|Col de Mollendruz, June 2013|
Four years ago, I joined the PhD programme in a mixed state of boredom interfused with a feeling that I could do anything, marching in with a prayer on my lips — not so much a prayer, but more like a haughty demand to the almighty: I demand the right to be stupid! If what scientists do is exploring the unknown, then what greater raison d'être do we have other than our ignorance? Confront us with what we do not know, and let us charge right through it! And my Rabbouni answered my prayers (or acceded to my tantrums) all through four years. This is his still ongoing story.
Ignorance is in abundance, and there is no question about it. One of the first thing that would strike one freshly entering a community of scientists is how ill-equipped everyone is for tackling the frontiers of human knowledge. At least, it seemed to be the case coming from the undergraduate days, where questions have answers and those same answers could be unearthed in a week by a brilliant enough person. Every answer to a research question, by its very necessity, a stab in the darkness, an oppressive darkness where one could no longer reliably tell between right from wrong, rigour from quackery, or gravitas from frivolity. I did not know much, and the supervisors, with all the experience to bring them where they are now, are only just slightly further ahead, engulfed by the same ignorance, pawing about blindly, just as we are, for a glimpse of the same certitude of truth that existed in memories of bright school days long gone.
It is at the precipice overlooking this snarling void where my supervisor perched me, and let me plunge — or shoved me right into it; it was hard to tell.
With the darkness came failure — persistent, repeated, soul-crushing failure, fatigue and the laughable blunders that it brings, are the demons who walk with us and torment us in our waking hours. I lost sight of any chance of easy victory. If I had fantasies of becoming a trailblazer of scientific progress, I cast them behind me. Failure! Failed attempts became so frequent and numerous that any victory, however small, came to be met with a mute surprise rather than jubilation. Yes, I throw up my hands in excitement whenever things go according to plan! But then I have to weep and repent, because I am again reminded of the weight of my sins, of all the time I have wasted in my failures.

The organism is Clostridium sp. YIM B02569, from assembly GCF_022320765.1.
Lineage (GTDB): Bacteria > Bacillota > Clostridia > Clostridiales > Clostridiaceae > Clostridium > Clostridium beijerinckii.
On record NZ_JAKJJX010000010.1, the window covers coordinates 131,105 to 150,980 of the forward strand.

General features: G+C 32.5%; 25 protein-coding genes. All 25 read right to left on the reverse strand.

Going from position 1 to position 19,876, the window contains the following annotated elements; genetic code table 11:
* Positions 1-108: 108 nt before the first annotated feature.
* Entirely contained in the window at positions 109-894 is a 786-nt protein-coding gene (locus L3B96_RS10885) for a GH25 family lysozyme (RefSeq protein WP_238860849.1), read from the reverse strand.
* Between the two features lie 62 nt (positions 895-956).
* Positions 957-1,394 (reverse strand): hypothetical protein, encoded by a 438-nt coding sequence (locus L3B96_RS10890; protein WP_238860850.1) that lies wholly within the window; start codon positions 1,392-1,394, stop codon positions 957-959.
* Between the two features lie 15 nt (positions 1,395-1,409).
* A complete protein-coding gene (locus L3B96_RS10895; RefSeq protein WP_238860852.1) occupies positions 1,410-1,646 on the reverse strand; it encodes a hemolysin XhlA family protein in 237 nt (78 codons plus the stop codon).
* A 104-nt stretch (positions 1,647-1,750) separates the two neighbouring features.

My self-worth was no longer bolstered by achievements, because such events seemed too much like providence, and so I accepted them as such. Defeat is my natural condition, while victory is foisted upon me most undeservedly.
A salient feature of this part of my faith journey is how secular the environment was and how much of my Rabbouni's message was handed down to me by my colleagues, most of whom were non-believers. A collaborator wrote this as part of his email signature: "The role of the scientist is to produce as many bad ideas as possible". Soon after, another colleague whom I have come to admire lived out this role, during our discussions, rattling out all sorts of outlandish ideas at me for me to try for a study. The volume of it was overwhelming, and the bulk of it was bullshit. But it was such apparent frivolity that betrayed a certain nimbleness of mind and a sense of adventure — he was sailing in the darkness, slicing huge gashes into it, not merely prodding at it timidly. Looking at what he does, I realise that despite my conceited demands for ignorance, I was not yet ready to embrace it. I was still a proud man who refused to bend down and lash his nose to the plough, rather than the small Therèse who accepted the littleness of her spirit and could therefore embrace the world in all its oversized and overwhelming ineffability.
No miracle of the sun marked the reconciliation between work-life and prayer-life. The two halves circled the arena like fighting cockerels in a pen, breaking out at times in spectacular bouts of combat... and then, imperceptibly, work took on the intensity of prayer, and prayer took on the rigours of work. My Rabbouni guides me wordlessly, holding me up by the arms like I was a child taking my first steps. He tuts, he hums absently, he says nothing in words. I take a step, I take two; I discover a new corner in the room, and then a new corner again, each new place a paradise of wondrous delights, ever a pleasant surprise.